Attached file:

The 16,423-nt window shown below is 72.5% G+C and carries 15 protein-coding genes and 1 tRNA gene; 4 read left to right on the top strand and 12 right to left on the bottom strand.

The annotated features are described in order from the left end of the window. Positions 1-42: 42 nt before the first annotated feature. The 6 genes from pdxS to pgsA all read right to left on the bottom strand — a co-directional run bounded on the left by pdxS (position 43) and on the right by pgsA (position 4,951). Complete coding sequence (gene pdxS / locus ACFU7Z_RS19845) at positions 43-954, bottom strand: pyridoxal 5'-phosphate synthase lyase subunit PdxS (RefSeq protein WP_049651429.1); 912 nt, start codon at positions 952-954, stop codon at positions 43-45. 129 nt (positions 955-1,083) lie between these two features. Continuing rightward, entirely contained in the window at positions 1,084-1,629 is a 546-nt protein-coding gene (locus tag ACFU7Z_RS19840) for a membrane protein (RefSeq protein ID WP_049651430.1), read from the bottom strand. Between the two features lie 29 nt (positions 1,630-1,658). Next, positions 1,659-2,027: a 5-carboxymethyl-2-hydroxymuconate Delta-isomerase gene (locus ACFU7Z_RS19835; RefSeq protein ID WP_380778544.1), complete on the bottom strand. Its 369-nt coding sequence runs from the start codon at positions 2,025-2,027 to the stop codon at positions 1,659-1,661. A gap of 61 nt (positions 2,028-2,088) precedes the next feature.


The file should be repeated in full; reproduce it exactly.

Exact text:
The 16,423-nt window shown below is 72.5% G+C and carries 15 protein-coding genes and 1 tRNA gene; 4 read left to right on the top strand and 12 right to left on the bottom strand.

The annotated features are described in order from the left end of the window. Positions 1-42: 42 nt before the first annotated feature. The 6 genes from pdxS to pgsA all read right to left on the bottom strand — a co-directional run bounded on the left by pdxS (position 43) and on the right by pgsA (position 4,951). Complete coding sequence (gene pdxS / locus ACFU7Z_RS19845) at positions 43-954, bottom strand: pyridoxal 5'-phosphate synthase lyase subunit PdxS (RefSeq protein WP_049651429.1); 912 nt, start codon at positions 952-954, stop codon at positions 43-45. 129 nt (positions 955-1,083) lie between these two features. Continuing rightward, entirely contained in the window at positions 1,084-1,629 is a 546-nt protein-coding gene (locus tag ACFU7Z_RS19840) for a membrane protein (RefSeq protein ID WP_049651430.1), read from the bottom strand. Between the two features lie 29 nt (positions 1,630-1,658). Next, positions 1,659-2,027: a 5-carboxymethyl-2-hydroxymuconate Delta-isomerase gene (locus ACFU7Z_RS19835; RefSeq protein ID WP_380778544.1), complete on the bottom strand. Its 369-nt coding sequence runs from the start codon at positions 2,025-2,027 to the stop codon at positions 1,659-1,661. A gap of 61 nt (positions 2,028-2,088) precedes the next feature.